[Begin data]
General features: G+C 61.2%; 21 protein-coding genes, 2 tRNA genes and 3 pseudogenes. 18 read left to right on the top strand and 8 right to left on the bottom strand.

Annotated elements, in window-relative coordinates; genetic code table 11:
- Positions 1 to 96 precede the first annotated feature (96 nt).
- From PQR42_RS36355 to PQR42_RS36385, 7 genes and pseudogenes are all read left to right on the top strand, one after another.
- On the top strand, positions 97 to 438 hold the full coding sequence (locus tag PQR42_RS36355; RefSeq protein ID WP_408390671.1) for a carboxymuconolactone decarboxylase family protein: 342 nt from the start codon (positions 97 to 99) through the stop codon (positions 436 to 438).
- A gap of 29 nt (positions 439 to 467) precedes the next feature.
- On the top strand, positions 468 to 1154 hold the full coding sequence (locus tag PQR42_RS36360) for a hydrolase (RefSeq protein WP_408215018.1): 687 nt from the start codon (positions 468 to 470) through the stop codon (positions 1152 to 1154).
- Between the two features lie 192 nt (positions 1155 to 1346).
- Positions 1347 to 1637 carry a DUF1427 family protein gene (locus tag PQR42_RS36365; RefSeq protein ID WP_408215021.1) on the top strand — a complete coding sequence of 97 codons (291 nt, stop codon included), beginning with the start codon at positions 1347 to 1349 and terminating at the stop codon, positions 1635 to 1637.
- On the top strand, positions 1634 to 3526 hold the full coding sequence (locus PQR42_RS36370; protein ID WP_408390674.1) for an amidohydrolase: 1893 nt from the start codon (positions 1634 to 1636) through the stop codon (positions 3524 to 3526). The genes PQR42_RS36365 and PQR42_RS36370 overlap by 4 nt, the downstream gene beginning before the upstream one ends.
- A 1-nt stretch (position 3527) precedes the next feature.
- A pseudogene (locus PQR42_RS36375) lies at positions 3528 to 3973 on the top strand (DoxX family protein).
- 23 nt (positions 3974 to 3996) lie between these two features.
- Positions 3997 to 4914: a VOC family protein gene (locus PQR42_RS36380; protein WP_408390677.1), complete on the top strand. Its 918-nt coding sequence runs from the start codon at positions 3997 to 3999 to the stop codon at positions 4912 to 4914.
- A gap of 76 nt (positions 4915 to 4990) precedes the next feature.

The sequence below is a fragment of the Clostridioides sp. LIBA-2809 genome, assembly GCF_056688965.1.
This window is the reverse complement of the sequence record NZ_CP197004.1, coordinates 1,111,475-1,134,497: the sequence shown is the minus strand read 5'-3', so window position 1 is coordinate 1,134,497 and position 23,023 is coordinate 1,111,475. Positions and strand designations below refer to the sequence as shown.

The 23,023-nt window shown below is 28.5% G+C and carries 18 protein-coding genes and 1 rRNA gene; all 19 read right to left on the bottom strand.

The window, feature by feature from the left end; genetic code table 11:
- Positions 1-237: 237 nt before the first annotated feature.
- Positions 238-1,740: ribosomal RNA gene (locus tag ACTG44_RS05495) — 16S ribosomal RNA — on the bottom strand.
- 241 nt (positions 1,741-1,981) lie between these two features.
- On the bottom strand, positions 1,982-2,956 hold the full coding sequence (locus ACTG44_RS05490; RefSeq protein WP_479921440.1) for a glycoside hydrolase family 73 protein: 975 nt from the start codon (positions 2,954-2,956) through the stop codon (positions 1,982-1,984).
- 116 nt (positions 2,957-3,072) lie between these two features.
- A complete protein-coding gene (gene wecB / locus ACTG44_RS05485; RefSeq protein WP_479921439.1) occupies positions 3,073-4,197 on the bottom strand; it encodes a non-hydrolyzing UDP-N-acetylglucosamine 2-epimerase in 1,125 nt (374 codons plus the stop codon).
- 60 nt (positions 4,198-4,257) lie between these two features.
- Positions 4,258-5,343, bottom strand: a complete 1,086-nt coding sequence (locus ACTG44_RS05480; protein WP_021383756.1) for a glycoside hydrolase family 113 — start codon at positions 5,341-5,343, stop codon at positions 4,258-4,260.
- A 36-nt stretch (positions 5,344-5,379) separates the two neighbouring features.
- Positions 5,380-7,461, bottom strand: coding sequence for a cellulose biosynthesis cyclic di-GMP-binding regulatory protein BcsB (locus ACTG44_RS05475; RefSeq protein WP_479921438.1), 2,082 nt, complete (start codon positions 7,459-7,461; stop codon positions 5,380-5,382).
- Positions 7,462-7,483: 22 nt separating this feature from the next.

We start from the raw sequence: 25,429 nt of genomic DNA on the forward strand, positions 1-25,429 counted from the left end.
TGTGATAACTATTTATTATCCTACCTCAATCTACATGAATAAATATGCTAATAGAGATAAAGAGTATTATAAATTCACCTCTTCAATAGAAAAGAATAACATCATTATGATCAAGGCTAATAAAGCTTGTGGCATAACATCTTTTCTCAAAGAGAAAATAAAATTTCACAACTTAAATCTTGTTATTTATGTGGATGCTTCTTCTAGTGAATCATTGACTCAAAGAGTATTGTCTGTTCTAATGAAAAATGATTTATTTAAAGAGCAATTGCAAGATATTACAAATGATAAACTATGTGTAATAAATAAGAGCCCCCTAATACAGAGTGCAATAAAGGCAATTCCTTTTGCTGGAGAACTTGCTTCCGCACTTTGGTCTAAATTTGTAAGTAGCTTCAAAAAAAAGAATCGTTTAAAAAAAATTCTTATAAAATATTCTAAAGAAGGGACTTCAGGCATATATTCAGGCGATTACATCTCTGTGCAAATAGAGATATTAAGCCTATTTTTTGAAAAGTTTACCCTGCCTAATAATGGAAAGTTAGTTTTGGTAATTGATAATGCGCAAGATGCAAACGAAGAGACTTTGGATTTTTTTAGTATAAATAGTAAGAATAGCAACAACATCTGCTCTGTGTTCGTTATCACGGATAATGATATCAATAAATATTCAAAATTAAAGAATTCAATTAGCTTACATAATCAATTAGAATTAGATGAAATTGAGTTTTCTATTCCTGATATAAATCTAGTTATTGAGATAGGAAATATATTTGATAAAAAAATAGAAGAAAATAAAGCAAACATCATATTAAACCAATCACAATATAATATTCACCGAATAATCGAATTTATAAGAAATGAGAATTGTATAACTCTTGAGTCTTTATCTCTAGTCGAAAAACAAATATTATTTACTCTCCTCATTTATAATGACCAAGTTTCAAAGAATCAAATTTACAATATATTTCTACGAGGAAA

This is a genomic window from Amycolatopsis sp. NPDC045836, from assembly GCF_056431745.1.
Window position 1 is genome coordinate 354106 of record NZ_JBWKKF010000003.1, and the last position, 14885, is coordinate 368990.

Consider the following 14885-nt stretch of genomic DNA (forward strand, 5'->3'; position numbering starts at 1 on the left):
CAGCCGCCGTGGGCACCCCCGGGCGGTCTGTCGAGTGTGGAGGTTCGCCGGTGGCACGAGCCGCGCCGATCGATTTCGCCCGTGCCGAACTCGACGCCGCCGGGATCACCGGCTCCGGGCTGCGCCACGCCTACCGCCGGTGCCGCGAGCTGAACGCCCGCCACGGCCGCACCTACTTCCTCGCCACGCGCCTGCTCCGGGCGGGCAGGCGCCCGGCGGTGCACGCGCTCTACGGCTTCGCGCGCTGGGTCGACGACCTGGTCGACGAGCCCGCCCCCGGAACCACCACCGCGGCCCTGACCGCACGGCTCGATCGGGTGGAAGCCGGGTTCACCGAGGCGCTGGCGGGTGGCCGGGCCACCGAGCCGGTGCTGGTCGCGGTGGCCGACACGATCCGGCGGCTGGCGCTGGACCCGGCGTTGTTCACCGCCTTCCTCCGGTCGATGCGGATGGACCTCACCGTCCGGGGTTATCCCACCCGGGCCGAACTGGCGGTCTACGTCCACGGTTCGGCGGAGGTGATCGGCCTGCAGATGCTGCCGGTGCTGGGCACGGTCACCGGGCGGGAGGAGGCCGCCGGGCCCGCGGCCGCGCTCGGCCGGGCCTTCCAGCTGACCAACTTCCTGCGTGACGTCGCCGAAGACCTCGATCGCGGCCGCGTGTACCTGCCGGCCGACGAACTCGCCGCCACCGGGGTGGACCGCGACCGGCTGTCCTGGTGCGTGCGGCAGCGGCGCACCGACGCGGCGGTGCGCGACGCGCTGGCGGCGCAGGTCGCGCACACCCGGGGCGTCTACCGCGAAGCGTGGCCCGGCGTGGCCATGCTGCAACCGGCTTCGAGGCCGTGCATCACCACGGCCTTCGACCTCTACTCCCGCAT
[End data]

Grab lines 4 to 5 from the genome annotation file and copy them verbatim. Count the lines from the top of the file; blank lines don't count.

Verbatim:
- From PQR42_RS36355 to PQR42_RS36385, 7 genes and pseudogenes are all read left to right on the top strand, one after another.
- On the top strand, positions 97 to 438 hold the full coding sequence (locus tag PQR42_RS36355; RefSeq protein ID WP_408390671.1) for a carboxymuconolactone decarboxylase family protein: 342 nt from the start codon (positions 97 to 99) through the stop codon (positions 436 to 438).